Really, how can Newsweek run a cover story titled "The Incredible Shrinking Dollar" without the entire investment world taking notice and commenting on it? I actually refrained from writing about this a week ago because I was convinced it would be such a widely-covered topic that making note of it would have become trite within hours.
The inimitable Richard Russell noticed it and has warned of the cover's potential significance, but amazingly almost no one else has made mention of it, at least not on the websites that focus most on issues relating to the U.S. Dollar.
Doesn't anyone remember "The Crash of '99?" It was early October of 1998 when Newsweek ran that particular beauty, which marked within 3 weeks the end of the stock market panic that surrounded another global currency scare and the Russian default. I guess everyone thinks it's different with currencies, but why?
To review, here's why such cover stories aren't just interesting, anecdotally, but are in fact noteworthy: Newsweek isn't stupid, it just happens that the well-known phenomenon of major news publications helping to mark the end of important market moves takes place simply because of their very nature - they publish stories about what has already occurred, and a story like the Dollar's fall only becomes news when it has happened in the extreme.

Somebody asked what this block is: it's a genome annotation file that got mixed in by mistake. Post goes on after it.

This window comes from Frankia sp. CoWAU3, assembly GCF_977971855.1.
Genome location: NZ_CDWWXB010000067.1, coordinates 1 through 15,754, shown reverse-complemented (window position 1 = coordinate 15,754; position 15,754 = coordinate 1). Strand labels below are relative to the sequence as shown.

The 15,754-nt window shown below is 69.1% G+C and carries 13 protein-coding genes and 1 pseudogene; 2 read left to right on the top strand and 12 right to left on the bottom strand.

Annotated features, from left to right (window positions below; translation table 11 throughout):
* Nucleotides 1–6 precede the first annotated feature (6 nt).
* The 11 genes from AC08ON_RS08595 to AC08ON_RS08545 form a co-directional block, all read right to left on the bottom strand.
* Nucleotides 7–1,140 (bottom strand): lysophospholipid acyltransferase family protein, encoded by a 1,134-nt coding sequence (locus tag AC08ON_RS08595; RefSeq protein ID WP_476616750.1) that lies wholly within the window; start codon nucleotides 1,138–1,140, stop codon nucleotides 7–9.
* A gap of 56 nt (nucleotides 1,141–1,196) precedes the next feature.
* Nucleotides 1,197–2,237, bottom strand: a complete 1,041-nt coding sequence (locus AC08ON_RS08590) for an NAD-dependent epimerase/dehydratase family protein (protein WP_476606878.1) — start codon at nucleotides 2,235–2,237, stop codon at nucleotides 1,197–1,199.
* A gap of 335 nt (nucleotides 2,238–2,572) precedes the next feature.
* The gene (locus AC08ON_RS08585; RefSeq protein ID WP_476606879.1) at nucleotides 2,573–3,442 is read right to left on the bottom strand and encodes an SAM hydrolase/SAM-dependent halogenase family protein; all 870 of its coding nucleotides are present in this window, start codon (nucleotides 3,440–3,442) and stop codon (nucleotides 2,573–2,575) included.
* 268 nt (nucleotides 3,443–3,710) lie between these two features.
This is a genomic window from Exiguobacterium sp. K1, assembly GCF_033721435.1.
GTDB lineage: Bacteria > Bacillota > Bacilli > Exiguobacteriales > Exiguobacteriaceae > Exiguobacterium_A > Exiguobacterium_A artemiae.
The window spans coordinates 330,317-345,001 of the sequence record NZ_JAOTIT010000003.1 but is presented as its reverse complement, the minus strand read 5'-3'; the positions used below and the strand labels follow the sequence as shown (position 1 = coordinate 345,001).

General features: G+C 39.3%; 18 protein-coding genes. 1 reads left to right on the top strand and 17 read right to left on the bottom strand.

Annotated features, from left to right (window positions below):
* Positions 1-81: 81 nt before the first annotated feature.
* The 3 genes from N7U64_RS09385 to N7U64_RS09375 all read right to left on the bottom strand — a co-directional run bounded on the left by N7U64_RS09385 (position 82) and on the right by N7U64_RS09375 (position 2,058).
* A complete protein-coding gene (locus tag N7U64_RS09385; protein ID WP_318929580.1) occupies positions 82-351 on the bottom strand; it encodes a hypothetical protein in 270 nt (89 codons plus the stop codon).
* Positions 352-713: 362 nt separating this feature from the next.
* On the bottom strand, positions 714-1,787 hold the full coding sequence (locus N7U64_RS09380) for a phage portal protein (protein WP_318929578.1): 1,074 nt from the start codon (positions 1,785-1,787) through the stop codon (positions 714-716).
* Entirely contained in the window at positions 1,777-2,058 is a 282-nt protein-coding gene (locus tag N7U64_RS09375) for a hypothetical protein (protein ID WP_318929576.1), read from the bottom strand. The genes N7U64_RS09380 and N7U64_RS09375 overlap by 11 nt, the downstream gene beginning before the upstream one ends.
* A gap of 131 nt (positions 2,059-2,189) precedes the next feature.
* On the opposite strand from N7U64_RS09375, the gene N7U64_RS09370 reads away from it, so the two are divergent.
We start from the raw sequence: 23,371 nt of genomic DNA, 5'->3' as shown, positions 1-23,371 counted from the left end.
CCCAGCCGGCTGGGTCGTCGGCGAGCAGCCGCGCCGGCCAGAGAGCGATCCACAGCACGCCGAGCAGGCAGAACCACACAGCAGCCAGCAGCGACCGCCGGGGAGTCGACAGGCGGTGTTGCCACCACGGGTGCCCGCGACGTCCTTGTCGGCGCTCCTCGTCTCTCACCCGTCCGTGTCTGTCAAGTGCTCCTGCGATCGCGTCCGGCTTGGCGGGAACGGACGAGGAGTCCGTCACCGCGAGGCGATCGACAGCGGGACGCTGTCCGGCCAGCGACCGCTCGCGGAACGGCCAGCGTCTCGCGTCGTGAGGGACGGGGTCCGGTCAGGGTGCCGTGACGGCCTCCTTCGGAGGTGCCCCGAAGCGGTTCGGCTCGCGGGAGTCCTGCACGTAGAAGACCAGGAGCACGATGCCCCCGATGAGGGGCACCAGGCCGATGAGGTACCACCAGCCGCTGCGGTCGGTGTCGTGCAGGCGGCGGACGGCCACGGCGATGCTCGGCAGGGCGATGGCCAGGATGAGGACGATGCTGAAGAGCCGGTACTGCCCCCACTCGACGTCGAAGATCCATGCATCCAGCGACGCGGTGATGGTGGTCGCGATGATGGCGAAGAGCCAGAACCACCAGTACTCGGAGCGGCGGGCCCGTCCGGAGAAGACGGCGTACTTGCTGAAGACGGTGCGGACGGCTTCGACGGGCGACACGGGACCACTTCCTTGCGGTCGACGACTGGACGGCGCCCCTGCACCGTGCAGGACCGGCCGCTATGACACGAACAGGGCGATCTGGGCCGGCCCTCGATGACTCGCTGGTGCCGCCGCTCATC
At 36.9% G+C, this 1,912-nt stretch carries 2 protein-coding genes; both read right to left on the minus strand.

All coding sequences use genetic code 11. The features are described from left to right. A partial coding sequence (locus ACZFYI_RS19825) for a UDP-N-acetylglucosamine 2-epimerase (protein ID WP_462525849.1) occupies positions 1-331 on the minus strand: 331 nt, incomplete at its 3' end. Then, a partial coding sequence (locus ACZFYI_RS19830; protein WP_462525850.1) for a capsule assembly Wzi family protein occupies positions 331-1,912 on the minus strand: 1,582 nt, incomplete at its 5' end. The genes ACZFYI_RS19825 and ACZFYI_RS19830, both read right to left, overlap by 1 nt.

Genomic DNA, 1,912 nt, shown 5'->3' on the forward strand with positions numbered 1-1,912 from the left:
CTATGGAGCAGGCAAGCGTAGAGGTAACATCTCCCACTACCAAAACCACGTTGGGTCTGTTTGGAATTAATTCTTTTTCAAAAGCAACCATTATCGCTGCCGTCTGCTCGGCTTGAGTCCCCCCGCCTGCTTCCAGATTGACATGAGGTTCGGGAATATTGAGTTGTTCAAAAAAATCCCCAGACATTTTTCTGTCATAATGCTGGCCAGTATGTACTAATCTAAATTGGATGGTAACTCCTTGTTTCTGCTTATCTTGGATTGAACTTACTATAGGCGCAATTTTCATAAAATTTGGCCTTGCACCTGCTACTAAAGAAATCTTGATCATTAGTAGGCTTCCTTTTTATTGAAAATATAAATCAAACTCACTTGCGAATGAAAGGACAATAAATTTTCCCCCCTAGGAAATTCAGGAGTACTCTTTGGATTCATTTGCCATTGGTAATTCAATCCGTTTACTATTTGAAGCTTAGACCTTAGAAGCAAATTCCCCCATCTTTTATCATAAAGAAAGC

While news magazines print what has already taken place, the market, on the other hand, discounts future outcomes.
So, where does that leave us with regard to the Dollar? First, know that after having been a long-time Dollar bear, I am on the uncomfortable side of the argument that says the surprise of 2005 will be U.S. Dollar strength. Having looked pretty clever for first writing "Way Too Many Dollar Bears" on December 8th and not so clever when posting "Don't Confuse Brains with a Bull Market," as a follow-up on February 3rd (both pieces suggesting the greenback's fall is likely near its end, at least for an extended time), I'm now almost back to square one. A 6-month look at the U.S. Dollar index shows this:
Sure enough, a dollar rally followed that first article, a pullback the second. So, here I sit with little to brag about and a whole lot of what I'd call "reputational risk," if there is such a thing (not only is my view firmly contrary to popular wisdom, but the dollar perma-bear types are screamers - a guy like me, who for a time was a member of their "team," will get slaughtered mercilessly by these types if I'm wrong. That's fine, I'm a big boy, but everyone from African gurus to gold bugs to currency newsletter writers will revel in pointing out the inaccuracy, if wrong).